Smile Politely

Five things in arts this month: September 2021

The arrival of September evokes so many different feelings. Fresh starts and reminders of national tragedies old and new. But here, in this little corner of the world, I chose to focus on pride. This month’s arts picks are inspired by our upcoming local Pride fest and C-U Black and African Arts Festival. They offer opportunities to explore spaces and validate experiences that may feel like home to you, or, may challenge you to think and feel outside of your comfort zone. Either way, their capacity to represent is powerful and worthy of celebration.

A Question of Emphasis: Louise Fishman Drawing

Louise Fishman, Bel Canto, 2014. Oil on linen. 74 x 88 inches. © Louise Fishman. Image from the KAM website.

Louise Fishman, Bel Canto, 2014. Oil on linen. 74 x 88 inches. © Louise Fishman. Image from the KAM website. 

This extensive collection of Louise Fishman’s work has, in light of her recent passing, become a memorial to the artist, and what curator Amy L. Powell describes as the artist’s “physical and process-driven work remakes the abstract expressionist gesture and the minimalist grid into tools that communicate history and emotion centered in her identities as Jewish, feminist, and lesbian.”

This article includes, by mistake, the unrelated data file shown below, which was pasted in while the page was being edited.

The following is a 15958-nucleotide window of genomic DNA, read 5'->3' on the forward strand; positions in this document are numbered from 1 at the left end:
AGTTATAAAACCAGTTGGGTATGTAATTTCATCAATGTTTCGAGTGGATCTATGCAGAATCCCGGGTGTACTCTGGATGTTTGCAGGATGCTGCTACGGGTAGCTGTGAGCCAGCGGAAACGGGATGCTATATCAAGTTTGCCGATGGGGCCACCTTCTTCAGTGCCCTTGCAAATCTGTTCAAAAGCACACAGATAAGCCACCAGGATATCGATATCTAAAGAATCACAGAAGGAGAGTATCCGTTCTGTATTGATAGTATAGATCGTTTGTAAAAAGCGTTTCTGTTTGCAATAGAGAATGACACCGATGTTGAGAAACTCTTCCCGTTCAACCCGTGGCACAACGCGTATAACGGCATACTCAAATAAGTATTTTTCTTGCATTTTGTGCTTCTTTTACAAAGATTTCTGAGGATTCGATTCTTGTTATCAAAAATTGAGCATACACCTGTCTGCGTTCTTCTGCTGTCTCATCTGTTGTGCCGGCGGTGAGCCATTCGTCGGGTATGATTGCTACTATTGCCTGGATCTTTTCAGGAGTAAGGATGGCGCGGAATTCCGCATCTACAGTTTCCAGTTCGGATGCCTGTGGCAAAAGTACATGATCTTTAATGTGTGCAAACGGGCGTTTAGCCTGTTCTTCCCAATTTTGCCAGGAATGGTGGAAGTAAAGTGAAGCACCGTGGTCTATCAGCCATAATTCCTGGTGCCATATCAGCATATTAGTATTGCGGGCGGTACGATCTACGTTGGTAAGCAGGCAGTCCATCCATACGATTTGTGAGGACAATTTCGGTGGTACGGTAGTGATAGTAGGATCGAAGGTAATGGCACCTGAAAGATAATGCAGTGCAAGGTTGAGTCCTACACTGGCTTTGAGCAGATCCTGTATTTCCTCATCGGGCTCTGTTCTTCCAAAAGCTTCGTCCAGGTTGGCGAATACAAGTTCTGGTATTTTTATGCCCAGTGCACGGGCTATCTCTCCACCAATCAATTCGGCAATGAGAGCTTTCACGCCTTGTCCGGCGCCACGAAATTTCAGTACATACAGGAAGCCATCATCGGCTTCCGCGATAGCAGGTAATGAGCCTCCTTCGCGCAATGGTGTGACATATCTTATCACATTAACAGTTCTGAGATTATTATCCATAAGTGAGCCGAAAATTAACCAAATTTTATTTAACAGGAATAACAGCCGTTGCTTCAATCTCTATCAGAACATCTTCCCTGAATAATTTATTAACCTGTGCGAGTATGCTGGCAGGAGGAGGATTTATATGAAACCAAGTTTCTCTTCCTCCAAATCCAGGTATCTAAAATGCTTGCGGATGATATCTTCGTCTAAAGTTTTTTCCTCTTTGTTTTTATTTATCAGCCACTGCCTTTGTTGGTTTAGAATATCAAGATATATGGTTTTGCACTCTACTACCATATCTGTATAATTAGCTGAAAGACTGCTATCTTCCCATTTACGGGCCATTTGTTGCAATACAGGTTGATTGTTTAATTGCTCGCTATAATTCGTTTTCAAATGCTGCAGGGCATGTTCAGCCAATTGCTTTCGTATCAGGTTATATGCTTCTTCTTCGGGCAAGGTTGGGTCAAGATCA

Inspired by John Cage’s famous response to the question “What is drawing?, A Question of Emphasis “is a curatorial experiment that instead follows Fishman’s lead, through drawing, to convene a community of living and historical figures that are integral to the construction of self.”  Encompassing a full range of mediums including “collage, oil and wax, thread, acrylic text, ink, charcoal, printmaking, oil stick, watercolor, and tempera in Japanese-bound Leporello (accordion) books,” this exhibition “foregrounds Fishman’s robust and dedicated practice of works on paper.”

A Question of Emphasis: Louise Fishman Drawing
Through February 26, 2022
Krannert Art Museum
500 E Peabody Dr, Champaign
T-Sa: 10 a.m. to 4 p.m.
Closed Sunday and Monday

Join curator Amy L. Powell for a guided tour entitled “Queer Uses of Abstraction” on Friday, September 24th, from 1 to 2 p.m.  Register here.

To Survive on This Shore: Photographs and Interviews with Transgender and Gender Nonconforming Older Adults

Photo of Dee Dee Gnozi by Jess T. Dugan. Photo from Jess T. Dugan’s website.

This groundbreaking collaboration by photographer Jess T. Dugan and social worker Vanessa Fabbre addresses the need for representations of older transgender people in our culture that reach beyond the one-dimensional. The exhibition, and the resulting book, “offer an important historical record of transgender experience and activism in the United States. The resulting photographs and interviews provide a nuanced view into the struggles and joys of growing older as a transgender person and offer a poignant reflection on what it means to live authentically despite seemingly insurmountable odds.” Kudos to the McKinley Foundation and Artist’ Alley for bringing this significant work to Champaign-Urbana.

To Survive on This Shore: Photographs and Interviews with Transgender and Gender Nonconforming Older Adults
Through October 31st
McKinley Foundation’s Artists’ Alley
809 S 5th St, Champaign
Daily viewing hours are 9 a.m. through 8 p.m. 

Prism Studios Open House/Paint Your Own Pace 

Photo of Pride buttons with Prism Studios rainbow logo. Photo from Prism Studios Instagram.

Photo from Prism Studios Instagram.